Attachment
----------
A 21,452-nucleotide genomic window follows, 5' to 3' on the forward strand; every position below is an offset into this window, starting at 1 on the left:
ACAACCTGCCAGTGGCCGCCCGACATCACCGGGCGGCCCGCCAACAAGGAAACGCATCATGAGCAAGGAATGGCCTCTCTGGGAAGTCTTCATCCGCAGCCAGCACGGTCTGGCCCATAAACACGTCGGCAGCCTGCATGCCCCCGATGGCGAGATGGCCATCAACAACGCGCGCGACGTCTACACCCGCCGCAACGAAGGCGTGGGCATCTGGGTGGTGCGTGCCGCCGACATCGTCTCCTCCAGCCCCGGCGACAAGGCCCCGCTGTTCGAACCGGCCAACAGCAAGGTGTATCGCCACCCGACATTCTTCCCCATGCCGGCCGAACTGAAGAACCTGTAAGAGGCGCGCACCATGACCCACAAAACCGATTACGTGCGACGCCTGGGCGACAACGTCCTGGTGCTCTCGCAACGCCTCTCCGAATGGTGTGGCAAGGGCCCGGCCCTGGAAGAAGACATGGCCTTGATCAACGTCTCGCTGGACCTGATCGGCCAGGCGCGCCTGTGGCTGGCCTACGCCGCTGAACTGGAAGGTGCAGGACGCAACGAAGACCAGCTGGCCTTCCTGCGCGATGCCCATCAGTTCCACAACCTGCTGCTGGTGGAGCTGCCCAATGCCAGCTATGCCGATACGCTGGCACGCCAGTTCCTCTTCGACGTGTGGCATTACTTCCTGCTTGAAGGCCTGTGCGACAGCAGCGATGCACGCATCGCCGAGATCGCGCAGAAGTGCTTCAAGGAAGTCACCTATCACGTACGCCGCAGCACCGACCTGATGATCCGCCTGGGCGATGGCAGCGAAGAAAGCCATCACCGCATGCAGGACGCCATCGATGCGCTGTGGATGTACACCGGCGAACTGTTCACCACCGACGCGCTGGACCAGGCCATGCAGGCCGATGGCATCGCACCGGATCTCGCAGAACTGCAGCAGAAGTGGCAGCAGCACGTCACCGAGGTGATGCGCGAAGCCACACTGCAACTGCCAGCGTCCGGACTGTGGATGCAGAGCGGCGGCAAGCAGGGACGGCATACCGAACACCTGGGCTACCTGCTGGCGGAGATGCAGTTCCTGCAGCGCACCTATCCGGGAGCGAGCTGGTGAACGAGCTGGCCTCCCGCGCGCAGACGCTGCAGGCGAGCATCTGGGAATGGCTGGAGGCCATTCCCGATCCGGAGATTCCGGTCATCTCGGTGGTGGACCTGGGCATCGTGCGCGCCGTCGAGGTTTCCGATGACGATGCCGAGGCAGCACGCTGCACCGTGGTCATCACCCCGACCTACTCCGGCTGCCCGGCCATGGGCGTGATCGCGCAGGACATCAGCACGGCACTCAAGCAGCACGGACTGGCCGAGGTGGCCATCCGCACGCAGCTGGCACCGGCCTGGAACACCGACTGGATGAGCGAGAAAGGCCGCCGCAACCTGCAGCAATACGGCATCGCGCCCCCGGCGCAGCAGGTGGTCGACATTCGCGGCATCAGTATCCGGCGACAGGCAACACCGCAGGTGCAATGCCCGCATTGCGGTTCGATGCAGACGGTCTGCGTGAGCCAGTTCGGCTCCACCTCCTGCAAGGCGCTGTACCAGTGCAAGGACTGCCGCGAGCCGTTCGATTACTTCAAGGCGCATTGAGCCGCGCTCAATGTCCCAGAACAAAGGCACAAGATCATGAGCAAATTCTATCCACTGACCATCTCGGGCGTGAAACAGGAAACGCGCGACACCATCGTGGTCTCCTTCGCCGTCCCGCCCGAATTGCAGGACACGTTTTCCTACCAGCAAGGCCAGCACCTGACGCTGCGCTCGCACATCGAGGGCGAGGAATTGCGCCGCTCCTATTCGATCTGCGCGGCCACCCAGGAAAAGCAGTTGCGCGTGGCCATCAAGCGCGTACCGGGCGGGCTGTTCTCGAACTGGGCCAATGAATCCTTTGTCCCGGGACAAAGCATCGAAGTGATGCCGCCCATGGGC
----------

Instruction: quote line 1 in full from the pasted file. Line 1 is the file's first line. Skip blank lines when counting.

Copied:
A 21,452-nucleotide genomic window follows, 5' to 3' on the forward strand; every position below is an offset into this window, starting at 1 on the left: